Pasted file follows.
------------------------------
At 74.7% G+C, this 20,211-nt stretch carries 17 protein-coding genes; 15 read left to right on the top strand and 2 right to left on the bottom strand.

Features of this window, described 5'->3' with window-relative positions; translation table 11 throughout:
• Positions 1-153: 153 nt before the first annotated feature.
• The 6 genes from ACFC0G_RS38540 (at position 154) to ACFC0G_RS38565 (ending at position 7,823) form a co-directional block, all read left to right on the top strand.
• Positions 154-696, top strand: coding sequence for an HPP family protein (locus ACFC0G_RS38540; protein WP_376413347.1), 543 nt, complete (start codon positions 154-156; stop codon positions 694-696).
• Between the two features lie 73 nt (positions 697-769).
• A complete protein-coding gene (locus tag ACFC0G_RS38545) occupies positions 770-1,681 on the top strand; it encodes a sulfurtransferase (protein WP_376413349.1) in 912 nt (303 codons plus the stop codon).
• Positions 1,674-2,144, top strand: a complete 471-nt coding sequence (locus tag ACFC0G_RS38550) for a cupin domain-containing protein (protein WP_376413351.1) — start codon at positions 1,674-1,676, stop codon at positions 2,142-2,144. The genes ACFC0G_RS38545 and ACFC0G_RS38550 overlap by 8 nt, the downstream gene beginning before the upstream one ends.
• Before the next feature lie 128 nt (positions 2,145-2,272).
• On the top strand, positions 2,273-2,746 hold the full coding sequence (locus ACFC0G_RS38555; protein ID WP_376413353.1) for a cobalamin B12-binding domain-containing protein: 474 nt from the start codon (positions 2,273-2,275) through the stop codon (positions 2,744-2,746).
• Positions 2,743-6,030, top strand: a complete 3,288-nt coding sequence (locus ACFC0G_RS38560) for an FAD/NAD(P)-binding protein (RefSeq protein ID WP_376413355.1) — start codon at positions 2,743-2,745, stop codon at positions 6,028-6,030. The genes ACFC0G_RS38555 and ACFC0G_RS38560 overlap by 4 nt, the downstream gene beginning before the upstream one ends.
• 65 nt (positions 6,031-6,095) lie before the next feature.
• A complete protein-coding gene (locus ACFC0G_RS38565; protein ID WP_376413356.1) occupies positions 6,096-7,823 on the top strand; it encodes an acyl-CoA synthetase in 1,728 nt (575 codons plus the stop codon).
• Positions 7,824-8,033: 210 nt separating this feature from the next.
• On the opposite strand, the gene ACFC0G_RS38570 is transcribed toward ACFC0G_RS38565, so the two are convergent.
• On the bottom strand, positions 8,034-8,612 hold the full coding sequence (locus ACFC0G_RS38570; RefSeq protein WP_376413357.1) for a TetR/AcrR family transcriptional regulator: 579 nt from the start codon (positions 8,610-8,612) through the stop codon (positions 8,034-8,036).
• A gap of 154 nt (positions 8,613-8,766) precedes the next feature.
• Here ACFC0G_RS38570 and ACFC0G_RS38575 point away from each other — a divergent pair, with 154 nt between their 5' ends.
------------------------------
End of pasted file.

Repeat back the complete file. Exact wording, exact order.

At 74.7% G+C, this 20,211-nt stretch carries 17 protein-coding genes; 15 read left to right on the top strand and 2 right to left on the bottom strand.

Features of this window, described 5'->3' with window-relative positions; translation table 11 throughout:
• Positions 1-153: 153 nt before the first annotated feature.
• The 6 genes from ACFC0G_RS38540 (at position 154) to ACFC0G_RS38565 (ending at position 7,823) form a co-directional block, all read left to right on the top strand.
• Positions 154-696, top strand: coding sequence for an HPP family protein (locus ACFC0G_RS38540; protein WP_376413347.1), 543 nt, complete (start codon positions 154-156; stop codon positions 694-696).
• Between the two features lie 73 nt (positions 697-769).
• A complete protein-coding gene (locus tag ACFC0G_RS38545) occupies positions 770-1,681 on the top strand; it encodes a sulfurtransferase (protein WP_376413349.1) in 912 nt (303 codons plus the stop codon).
• Positions 1,674-2,144, top strand: a complete 471-nt coding sequence (locus tag ACFC0G_RS38550) for a cupin domain-containing protein (protein WP_376413351.1) — start codon at positions 1,674-1,676, stop codon at positions 2,142-2,144. The genes ACFC0G_RS38545 and ACFC0G_RS38550 overlap by 8 nt, the downstream gene beginning before the upstream one ends.
• Before the next feature lie 128 nt (positions 2,145-2,272).
• On the top strand, positions 2,273-2,746 hold the full coding sequence (locus ACFC0G_RS38555; protein ID WP_376413353.1) for a cobalamin B12-binding domain-containing protein: 474 nt from the start codon (positions 2,273-2,275) through the stop codon (positions 2,744-2,746).
• Positions 2,743-6,030, top strand: a complete 3,288-nt coding sequence (locus ACFC0G_RS38560) for an FAD/NAD(P)-binding protein (RefSeq protein ID WP_376413355.1) — start codon at positions 2,743-2,745, stop codon at positions 6,028-6,030. The genes ACFC0G_RS38555 and ACFC0G_RS38560 overlap by 4 nt, the downstream gene beginning before the upstream one ends.
• 65 nt (positions 6,031-6,095) lie before the next feature.
• A complete protein-coding gene (locus ACFC0G_RS38565; protein ID WP_376413356.1) occupies positions 6,096-7,823 on the top strand; it encodes an acyl-CoA synthetase in 1,728 nt (575 codons plus the stop codon).
• Positions 7,824-8,033: 210 nt separating this feature from the next.
• On the opposite strand, the gene ACFC0G_RS38570 is transcribed toward ACFC0G_RS38565, so the two are convergent.
• On the bottom strand, positions 8,034-8,612 hold the full coding sequence (locus ACFC0G_RS38570; RefSeq protein WP_376413357.1) for a TetR/AcrR family transcriptional regulator: 579 nt from the start codon (positions 8,610-8,612) through the stop codon (positions 8,034-8,036).
• A gap of 154 nt (positions 8,613-8,766) precedes the next feature.
• Here ACFC0G_RS38570 and ACFC0G_RS38575 point away from each other — a divergent pair, with 154 nt between their 5' ends.